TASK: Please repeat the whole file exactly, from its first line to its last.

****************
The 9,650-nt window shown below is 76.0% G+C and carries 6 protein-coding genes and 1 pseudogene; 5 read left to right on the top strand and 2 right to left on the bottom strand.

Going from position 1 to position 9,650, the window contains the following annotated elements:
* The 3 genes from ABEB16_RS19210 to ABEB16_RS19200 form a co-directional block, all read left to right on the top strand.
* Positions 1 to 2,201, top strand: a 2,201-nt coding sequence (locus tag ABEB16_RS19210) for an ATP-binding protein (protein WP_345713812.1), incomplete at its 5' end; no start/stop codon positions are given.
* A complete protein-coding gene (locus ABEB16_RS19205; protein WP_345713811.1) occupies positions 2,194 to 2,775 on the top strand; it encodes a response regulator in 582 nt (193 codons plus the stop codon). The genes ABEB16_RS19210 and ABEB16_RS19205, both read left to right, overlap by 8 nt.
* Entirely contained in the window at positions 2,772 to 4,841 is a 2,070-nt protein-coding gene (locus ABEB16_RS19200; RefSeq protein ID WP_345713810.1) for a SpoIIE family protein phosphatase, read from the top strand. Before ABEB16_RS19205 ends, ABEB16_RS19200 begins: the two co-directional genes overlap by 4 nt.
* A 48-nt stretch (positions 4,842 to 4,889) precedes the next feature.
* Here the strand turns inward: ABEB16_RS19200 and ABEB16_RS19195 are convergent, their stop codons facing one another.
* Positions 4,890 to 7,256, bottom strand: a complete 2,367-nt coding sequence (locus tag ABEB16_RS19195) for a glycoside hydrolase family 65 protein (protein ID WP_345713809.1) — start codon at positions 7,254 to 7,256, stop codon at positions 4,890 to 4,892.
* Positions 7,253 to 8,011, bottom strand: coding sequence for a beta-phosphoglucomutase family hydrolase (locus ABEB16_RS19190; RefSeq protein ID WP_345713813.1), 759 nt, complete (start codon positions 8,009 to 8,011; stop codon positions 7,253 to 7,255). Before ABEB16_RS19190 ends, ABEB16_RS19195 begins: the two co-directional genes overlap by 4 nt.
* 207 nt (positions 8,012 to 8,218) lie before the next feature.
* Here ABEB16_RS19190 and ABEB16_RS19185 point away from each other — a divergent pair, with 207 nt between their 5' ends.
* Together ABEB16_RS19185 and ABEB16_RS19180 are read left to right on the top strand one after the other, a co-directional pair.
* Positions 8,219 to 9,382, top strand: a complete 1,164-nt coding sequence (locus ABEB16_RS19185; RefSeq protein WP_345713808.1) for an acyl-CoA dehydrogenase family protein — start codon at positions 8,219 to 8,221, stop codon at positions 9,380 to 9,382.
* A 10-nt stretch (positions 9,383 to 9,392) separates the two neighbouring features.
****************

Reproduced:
The 9,650-nt window shown below is 76.0% G+C and carries 6 protein-coding genes and 1 pseudogene; 5 read left to right on the top strand and 2 right to left on the bottom strand.

Going from position 1 to position 9,650, the window contains the following annotated elements:
* The 3 genes from ABEB16_RS19210 to ABEB16_RS19200 form a co-directional block, all read left to right on the top strand.
* Positions 1 to 2,201, top strand: a 2,201-nt coding sequence (locus tag ABEB16_RS19210) for an ATP-binding protein (protein WP_345713812.1), incomplete at its 5' end; no start/stop codon positions are given.
* A complete protein-coding gene (locus ABEB16_RS19205; protein WP_345713811.1) occupies positions 2,194 to 2,775 on the top strand; it encodes a response regulator in 582 nt (193 codons plus the stop codon). The genes ABEB16_RS19210 and ABEB16_RS19205, both read left to right, overlap by 8 nt.
* Entirely contained in the window at positions 2,772 to 4,841 is a 2,070-nt protein-coding gene (locus ABEB16_RS19200; RefSeq protein ID WP_345713810.1) for a SpoIIE family protein phosphatase, read from the top strand. Before ABEB16_RS19205 ends, ABEB16_RS19200 begins: the two co-directional genes overlap by 4 nt.
* A 48-nt stretch (positions 4,842 to 4,889) precedes the next feature.
* Here the strand turns inward: ABEB16_RS19200 and ABEB16_RS19195 are convergent, their stop codons facing one another.
* Positions 4,890 to 7,256, bottom strand: a complete 2,367-nt coding sequence (locus tag ABEB16_RS19195) for a glycoside hydrolase family 65 protein (protein ID WP_345713809.1) — start codon at positions 7,254 to 7,256, stop codon at positions 4,890 to 4,892.
* Positions 7,253 to 8,011, bottom strand: coding sequence for a beta-phosphoglucomutase family hydrolase (locus ABEB16_RS19190; RefSeq protein ID WP_345713813.1), 759 nt, complete (start codon positions 8,009 to 8,011; stop codon positions 7,253 to 7,255). Before ABEB16_RS19190 ends, ABEB16_RS19195 begins: the two co-directional genes overlap by 4 nt.
* 207 nt (positions 8,012 to 8,218) lie before the next feature.
* Here ABEB16_RS19190 and ABEB16_RS19185 point away from each other — a divergent pair, with 207 nt between their 5' ends.
* Together ABEB16_RS19185 and ABEB16_RS19180 are read left to right on the top strand one after the other, a co-directional pair.
* Positions 8,219 to 9,382, top strand: a complete 1,164-nt coding sequence (locus ABEB16_RS19185; RefSeq protein WP_345713808.1) for an acyl-CoA dehydrogenase family protein — start codon at positions 8,219 to 8,221, stop codon at positions 9,380 to 9,382.
* A 10-nt stretch (positions 9,383 to 9,392) separates the two neighbouring features.